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New Penn College degree designed for apprentices

Apprentices throughout the nation can enhance their career potential by completing a new degree at Pennsylvania College of Technology that augments their technical expertise.

To be offered in Fall 2022, the apprenticeship technology major at Penn College leads to an associate degree for those who have completed a registered apprenticeship program or are currently enrolled in one. The 22 credits of general education and career development coursework culminating in the degree can be taken in person or online and be completed in two semesters.

Apprentices throughout the country can join the ranks of Pennsylvania College of Technology graduates, thanks to an apprenticeship technology associate degree to be offered in Fall 2022. Individuals who have completed or are enrolled in a registered apprenticeship are eligible for the program. The degree requires 22 credits of general education and career development coursework that can be completed in person or online.
Apprentices throughout the country can join the ranks of Pennsylvania College of Technology graduates, thanks to an apprenticeship technology associate degree to be offered in Fall 2022. Individuals who have completed or are enrolled in a registered apprenticeship are eligible for the program. The degree requires 22 credits of general education and career development coursework that can be completed in person or online.

“This degree is a significant addition to Penn College’s academic portfolio,” said Bradley M. Webb, dean of engineering technologies. “We believe it’s the only one of its kind in Pennsylvania and one of a few such programs in the nation.

“It recognizes the resurgence of apprenticeship programs and provides apprentices with a clear pathway to a degree that complements their technical acumen with core classes emphasizing communication, collaboration, critical and quantitative thinking, and technological literacy. The degree will enhance their career prospects and bolster their earning potential.”

The demand for skilled workers in multiple industries has spurred the growth of registered apprenticeships, programs that have been validated by the U.S. Department of Labor or a state apprenticeship agency. Such apprenticeships typically require employees to complete a couple years’ worth of on-the-job training and related classroom instruction – all paid by the employer. Portable industry credentials are usually awarded upon completion of an apprenticeship.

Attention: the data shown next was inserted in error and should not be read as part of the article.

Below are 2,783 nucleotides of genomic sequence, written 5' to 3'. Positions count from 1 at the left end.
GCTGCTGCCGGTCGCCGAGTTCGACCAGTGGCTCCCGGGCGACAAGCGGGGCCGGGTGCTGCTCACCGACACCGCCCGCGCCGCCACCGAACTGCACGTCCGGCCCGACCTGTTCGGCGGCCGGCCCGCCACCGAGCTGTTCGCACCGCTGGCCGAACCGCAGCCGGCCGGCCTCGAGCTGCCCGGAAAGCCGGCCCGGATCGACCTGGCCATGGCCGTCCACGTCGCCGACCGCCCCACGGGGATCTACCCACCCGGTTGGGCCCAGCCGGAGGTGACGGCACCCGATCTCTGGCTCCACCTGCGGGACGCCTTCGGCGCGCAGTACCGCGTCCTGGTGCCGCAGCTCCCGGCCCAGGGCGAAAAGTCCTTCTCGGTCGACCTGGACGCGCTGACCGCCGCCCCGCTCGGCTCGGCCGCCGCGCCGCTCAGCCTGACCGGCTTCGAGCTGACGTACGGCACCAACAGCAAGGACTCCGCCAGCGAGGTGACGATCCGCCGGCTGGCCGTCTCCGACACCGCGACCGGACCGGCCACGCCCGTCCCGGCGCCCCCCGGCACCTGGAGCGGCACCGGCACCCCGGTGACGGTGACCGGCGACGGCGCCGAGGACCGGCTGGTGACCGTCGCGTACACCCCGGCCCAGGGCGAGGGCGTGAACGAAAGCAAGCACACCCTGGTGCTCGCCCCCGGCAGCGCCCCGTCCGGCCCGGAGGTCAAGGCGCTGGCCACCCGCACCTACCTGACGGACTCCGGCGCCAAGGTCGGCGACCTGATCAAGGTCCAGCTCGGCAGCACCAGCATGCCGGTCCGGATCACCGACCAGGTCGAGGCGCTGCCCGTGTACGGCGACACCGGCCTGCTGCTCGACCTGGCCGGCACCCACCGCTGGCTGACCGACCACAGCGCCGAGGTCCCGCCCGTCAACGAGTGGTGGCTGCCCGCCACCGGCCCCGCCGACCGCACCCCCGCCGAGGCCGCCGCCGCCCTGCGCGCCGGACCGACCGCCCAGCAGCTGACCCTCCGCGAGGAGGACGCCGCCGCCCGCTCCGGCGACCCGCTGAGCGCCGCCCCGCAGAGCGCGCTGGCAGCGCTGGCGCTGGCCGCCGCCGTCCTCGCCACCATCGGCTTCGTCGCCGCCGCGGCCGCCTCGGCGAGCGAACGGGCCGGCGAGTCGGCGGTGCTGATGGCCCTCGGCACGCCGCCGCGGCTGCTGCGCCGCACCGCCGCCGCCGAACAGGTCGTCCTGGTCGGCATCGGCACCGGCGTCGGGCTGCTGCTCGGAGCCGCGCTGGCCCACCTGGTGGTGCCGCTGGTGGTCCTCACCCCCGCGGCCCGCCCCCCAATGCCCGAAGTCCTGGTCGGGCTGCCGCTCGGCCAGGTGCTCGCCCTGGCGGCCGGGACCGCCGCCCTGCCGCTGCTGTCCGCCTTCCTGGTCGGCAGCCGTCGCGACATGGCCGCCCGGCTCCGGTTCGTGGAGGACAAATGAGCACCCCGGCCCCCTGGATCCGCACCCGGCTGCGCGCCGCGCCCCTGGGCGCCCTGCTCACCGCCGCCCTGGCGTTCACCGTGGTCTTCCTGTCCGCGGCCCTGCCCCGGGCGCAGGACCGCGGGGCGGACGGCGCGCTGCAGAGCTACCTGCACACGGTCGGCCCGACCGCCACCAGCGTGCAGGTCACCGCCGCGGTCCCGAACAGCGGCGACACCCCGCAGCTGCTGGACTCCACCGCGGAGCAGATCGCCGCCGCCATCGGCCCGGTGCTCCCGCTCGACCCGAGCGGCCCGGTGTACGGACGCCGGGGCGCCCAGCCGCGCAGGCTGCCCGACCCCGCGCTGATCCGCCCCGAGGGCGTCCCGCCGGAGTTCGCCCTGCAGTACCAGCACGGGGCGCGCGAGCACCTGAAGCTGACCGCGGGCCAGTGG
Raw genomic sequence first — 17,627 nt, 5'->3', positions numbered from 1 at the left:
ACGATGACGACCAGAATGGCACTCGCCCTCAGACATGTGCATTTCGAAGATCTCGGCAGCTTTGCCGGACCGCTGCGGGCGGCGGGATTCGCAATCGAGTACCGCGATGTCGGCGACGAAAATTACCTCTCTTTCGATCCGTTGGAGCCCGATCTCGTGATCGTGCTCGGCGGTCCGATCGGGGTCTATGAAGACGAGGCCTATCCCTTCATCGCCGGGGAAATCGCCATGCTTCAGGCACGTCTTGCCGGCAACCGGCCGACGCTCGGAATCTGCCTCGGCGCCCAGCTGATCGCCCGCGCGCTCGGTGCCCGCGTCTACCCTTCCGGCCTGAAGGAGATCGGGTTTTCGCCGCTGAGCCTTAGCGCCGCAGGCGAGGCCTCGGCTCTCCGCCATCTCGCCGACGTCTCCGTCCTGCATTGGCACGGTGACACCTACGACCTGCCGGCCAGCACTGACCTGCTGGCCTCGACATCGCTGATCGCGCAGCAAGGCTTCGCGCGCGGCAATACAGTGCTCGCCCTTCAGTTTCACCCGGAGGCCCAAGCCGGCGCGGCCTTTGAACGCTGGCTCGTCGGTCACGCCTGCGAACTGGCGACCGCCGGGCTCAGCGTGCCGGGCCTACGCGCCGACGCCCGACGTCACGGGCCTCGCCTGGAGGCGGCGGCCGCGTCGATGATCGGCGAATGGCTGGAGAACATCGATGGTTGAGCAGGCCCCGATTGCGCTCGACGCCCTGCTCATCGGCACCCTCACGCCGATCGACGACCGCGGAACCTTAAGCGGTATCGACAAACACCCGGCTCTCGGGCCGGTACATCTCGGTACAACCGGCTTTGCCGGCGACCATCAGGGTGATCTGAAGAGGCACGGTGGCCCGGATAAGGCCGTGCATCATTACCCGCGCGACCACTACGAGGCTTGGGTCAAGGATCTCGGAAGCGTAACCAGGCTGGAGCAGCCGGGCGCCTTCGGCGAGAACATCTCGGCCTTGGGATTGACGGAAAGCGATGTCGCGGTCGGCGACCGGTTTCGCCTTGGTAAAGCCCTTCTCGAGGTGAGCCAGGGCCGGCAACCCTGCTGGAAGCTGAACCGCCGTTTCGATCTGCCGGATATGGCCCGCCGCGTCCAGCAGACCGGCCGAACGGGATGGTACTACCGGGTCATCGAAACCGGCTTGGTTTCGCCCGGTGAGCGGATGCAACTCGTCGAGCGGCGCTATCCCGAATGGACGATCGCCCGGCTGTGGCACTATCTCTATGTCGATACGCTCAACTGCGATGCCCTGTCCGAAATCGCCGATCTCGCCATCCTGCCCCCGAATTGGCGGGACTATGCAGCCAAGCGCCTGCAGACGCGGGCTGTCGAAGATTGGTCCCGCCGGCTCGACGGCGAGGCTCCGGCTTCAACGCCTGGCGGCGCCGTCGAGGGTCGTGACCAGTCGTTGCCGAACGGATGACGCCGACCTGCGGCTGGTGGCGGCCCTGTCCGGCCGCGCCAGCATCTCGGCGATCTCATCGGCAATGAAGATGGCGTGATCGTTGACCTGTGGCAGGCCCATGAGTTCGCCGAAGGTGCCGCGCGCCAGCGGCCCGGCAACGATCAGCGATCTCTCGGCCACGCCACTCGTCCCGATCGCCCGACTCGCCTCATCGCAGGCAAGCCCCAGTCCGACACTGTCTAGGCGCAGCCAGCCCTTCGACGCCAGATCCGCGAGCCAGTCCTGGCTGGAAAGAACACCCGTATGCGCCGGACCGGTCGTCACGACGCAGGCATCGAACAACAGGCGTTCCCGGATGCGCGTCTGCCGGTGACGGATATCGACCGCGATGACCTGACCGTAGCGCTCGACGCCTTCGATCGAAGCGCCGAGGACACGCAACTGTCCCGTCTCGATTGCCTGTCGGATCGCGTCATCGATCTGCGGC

According to the latest figures from the Labor Department, there are more than 600,000 apprentices nationwide participating in nearly 26,000 registered apprenticeship programs. Last year, 3,143 new apprenticeship programs were established, a 73% increase from 2009 levels.

Applicants for the Penn College apprenticeship technology associate degree must have completed or be enrolled in a registered apprenticeship that consists of at least two years (4,000 hours) of on-the-job training and 288 hours of related technical instruction.

“We chose those minimums because they align with the academically rigorous apprenticeships offered by Workforce Development at Penn College,” Webb said.

Workforce Development organizes, registers and executes apprenticeships for companies of all sizes and customizes programs to meet industry needs. Workers targeted by current apprenticeships offered through Workforce Development include mechatronics technicians, CNC machinists, robotics and automation maintenance technicians, and plastics process technicians.

“Penn College has a rich history of providing apprenticeship opportunities for a wide variety of industries and employees,” said Shannon M. Munro, vice president for workforce development. “We’ve witnessed firsthand the tremendous value and opportunities afforded by registered apprenticeships. The new degree option is a welcome addition. It will allow workers to empower their career development without duplicating the technical experience gained during the on-the-job training portion of their apprenticeship.”

Once accepted for the apprenticeship technology major, students are awarded 39 credits for their work completed during the apprenticeship. The remaining 22 credits required for the degree include courses such as math, English, perspective classes in the arts and sciences, and an apprenticeship technology capstone.

“We believe graduates of the program will most likely seek out supervisor roles in their particular technical area,” Webb said. “They will also be well-positioned to obtain a bachelor’s degree in applied management or applied technology with just an additional two years of study at Penn College.”

For more on the apprenticeship technology associate degree, visit the School of Engineering Technologies.

For information about Workforce Development at Penn College, email or call 570-327-4775.

Penn College is a national leader in applied technology education and workforce development. For more, email the Admissions Office or call toll-free 800-367-9222.

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